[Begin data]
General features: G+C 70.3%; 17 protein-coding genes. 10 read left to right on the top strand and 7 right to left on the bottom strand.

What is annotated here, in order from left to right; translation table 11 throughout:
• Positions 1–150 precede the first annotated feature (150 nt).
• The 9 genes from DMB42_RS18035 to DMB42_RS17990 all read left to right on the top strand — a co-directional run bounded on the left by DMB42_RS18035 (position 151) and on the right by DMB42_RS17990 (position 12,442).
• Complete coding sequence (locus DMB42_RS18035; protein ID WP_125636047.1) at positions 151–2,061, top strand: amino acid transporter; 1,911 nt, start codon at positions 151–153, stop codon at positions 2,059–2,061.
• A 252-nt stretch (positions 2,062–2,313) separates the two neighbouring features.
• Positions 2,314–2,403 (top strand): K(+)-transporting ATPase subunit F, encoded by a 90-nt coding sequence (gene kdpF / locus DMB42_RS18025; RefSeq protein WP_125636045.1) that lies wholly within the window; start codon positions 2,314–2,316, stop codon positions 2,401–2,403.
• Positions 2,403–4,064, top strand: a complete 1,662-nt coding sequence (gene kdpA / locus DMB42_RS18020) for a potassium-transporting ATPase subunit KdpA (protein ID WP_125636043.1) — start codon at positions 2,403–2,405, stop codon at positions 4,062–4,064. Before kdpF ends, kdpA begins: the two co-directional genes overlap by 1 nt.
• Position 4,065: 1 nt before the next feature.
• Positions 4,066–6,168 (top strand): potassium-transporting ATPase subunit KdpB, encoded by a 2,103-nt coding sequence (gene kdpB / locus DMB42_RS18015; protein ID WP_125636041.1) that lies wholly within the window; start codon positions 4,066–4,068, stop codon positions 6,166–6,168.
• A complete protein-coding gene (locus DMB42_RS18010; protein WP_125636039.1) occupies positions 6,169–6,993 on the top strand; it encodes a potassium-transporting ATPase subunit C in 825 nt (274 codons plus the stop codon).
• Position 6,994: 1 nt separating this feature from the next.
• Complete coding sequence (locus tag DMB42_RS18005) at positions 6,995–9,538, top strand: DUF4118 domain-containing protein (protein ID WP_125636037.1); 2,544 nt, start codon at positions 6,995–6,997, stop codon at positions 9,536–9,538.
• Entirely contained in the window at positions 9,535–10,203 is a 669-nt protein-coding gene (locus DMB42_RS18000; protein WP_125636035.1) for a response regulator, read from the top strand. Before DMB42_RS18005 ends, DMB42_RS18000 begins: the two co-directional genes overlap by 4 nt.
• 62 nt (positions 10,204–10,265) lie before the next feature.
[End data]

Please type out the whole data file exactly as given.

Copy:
General features: G+C 70.3%; 17 protein-coding genes. 10 read left to right on the top strand and 7 right to left on the bottom strand.

What is annotated here, in order from left to right; translation table 11 throughout:
• Positions 1–150 precede the first annotated feature (150 nt).
• The 9 genes from DMB42_RS18035 to DMB42_RS17990 all read left to right on the top strand — a co-directional run bounded on the left by DMB42_RS18035 (position 151) and on the right by DMB42_RS17990 (position 12,442).
• Complete coding sequence (locus DMB42_RS18035; protein ID WP_125636047.1) at positions 151–2,061, top strand: amino acid transporter; 1,911 nt, start codon at positions 151–153, stop codon at positions 2,059–2,061.
• A 252-nt stretch (positions 2,062–2,313) separates the two neighbouring features.
• Positions 2,314–2,403 (top strand): K(+)-transporting ATPase subunit F, encoded by a 90-nt coding sequence (gene kdpF / locus DMB42_RS18025; RefSeq protein WP_125636045.1) that lies wholly within the window; start codon positions 2,314–2,316, stop codon positions 2,401–2,403.
• Positions 2,403–4,064, top strand: a complete 1,662-nt coding sequence (gene kdpA / locus DMB42_RS18020) for a potassium-transporting ATPase subunit KdpA (protein ID WP_125636043.1) — start codon at positions 2,403–2,405, stop codon at positions 4,062–4,064. Before kdpF ends, kdpA begins: the two co-directional genes overlap by 1 nt.
• Position 4,065: 1 nt before the next feature.
• Positions 4,066–6,168 (top strand): potassium-transporting ATPase subunit KdpB, encoded by a 2,103-nt coding sequence (gene kdpB / locus DMB42_RS18015; protein ID WP_125636041.1) that lies wholly within the window; start codon positions 4,066–4,068, stop codon positions 6,166–6,168.
• A complete protein-coding gene (locus DMB42_RS18010; protein WP_125636039.1) occupies positions 6,169–6,993 on the top strand; it encodes a potassium-transporting ATPase subunit C in 825 nt (274 codons plus the stop codon).
• Position 6,994: 1 nt separating this feature from the next.
• Complete coding sequence (locus tag DMB42_RS18005) at positions 6,995–9,538, top strand: DUF4118 domain-containing protein (protein ID WP_125636037.1); 2,544 nt, start codon at positions 6,995–6,997, stop codon at positions 9,536–9,538.
• Entirely contained in the window at positions 9,535–10,203 is a 669-nt protein-coding gene (locus DMB42_RS18000; protein WP_125636035.1) for a response regulator, read from the top strand. Before DMB42_RS18005 ends, DMB42_RS18000 begins: the two co-directional genes overlap by 4 nt.
• 62 nt (positions 10,204–10,265) lie before the next feature.